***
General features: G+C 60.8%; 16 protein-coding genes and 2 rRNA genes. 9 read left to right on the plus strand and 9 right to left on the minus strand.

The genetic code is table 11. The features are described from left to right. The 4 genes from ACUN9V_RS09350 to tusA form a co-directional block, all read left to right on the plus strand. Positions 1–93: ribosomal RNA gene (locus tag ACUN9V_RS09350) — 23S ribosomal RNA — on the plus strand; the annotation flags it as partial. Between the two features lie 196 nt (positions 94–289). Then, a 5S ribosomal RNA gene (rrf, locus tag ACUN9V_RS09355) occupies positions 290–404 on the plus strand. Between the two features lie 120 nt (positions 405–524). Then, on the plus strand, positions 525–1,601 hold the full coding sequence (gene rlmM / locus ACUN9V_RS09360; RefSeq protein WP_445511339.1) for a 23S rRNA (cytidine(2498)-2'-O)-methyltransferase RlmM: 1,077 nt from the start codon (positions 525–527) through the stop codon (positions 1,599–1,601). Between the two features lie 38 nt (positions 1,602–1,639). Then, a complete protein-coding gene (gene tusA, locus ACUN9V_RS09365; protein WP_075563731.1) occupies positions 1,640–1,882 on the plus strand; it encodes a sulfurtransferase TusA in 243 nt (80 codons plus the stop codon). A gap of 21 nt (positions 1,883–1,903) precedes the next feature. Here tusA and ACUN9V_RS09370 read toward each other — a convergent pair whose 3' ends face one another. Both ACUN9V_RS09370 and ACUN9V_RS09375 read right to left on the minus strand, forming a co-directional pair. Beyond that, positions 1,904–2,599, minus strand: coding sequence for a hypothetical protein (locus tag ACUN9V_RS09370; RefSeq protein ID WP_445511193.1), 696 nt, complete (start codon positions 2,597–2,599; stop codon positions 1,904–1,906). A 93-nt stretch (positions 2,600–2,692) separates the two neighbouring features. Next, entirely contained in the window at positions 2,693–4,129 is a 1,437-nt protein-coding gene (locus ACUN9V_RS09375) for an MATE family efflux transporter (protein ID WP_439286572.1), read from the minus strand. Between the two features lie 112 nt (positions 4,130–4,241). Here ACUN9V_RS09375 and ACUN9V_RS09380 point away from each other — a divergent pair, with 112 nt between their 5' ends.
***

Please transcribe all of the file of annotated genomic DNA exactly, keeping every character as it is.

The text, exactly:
General features: G+C 60.8%; 16 protein-coding genes and 2 rRNA genes. 9 read left to right on the plus strand and 9 right to left on the minus strand.

The genetic code is table 11. The features are described from left to right. The 4 genes from ACUN9V_RS09350 to tusA form a co-directional block, all read left to right on the plus strand. Positions 1–93: ribosomal RNA gene (locus tag ACUN9V_RS09350) — 23S ribosomal RNA — on the plus strand; the annotation flags it as partial. Between the two features lie 196 nt (positions 94–289). Then, a 5S ribosomal RNA gene (rrf, locus tag ACUN9V_RS09355) occupies positions 290–404 on the plus strand. Between the two features lie 120 nt (positions 405–524). Then, on the plus strand, positions 525–1,601 hold the full coding sequence (gene rlmM / locus ACUN9V_RS09360; RefSeq protein WP_445511339.1) for a 23S rRNA (cytidine(2498)-2'-O)-methyltransferase RlmM: 1,077 nt from the start codon (positions 525–527) through the stop codon (positions 1,599–1,601). Between the two features lie 38 nt (positions 1,602–1,639). Then, a complete protein-coding gene (gene tusA, locus ACUN9V_RS09365; protein WP_075563731.1) occupies positions 1,640–1,882 on the plus strand; it encodes a sulfurtransferase TusA in 243 nt (80 codons plus the stop codon). A gap of 21 nt (positions 1,883–1,903) precedes the next feature. Here tusA and ACUN9V_RS09370 read toward each other — a convergent pair whose 3' ends face one another. Both ACUN9V_RS09370 and ACUN9V_RS09375 read right to left on the minus strand, forming a co-directional pair. Beyond that, positions 1,904–2,599, minus strand: coding sequence for a hypothetical protein (locus tag ACUN9V_RS09370; RefSeq protein ID WP_445511193.1), 696 nt, complete (start codon positions 2,597–2,599; stop codon positions 1,904–1,906). A 93-nt stretch (positions 2,600–2,692) separates the two neighbouring features. Next, entirely contained in the window at positions 2,693–4,129 is a 1,437-nt protein-coding gene (locus ACUN9V_RS09375) for an MATE family efflux transporter (protein ID WP_439286572.1), read from the minus strand. Between the two features lie 112 nt (positions 4,130–4,241). Here ACUN9V_RS09375 and ACUN9V_RS09380 point away from each other — a divergent pair, with 112 nt between their 5' ends.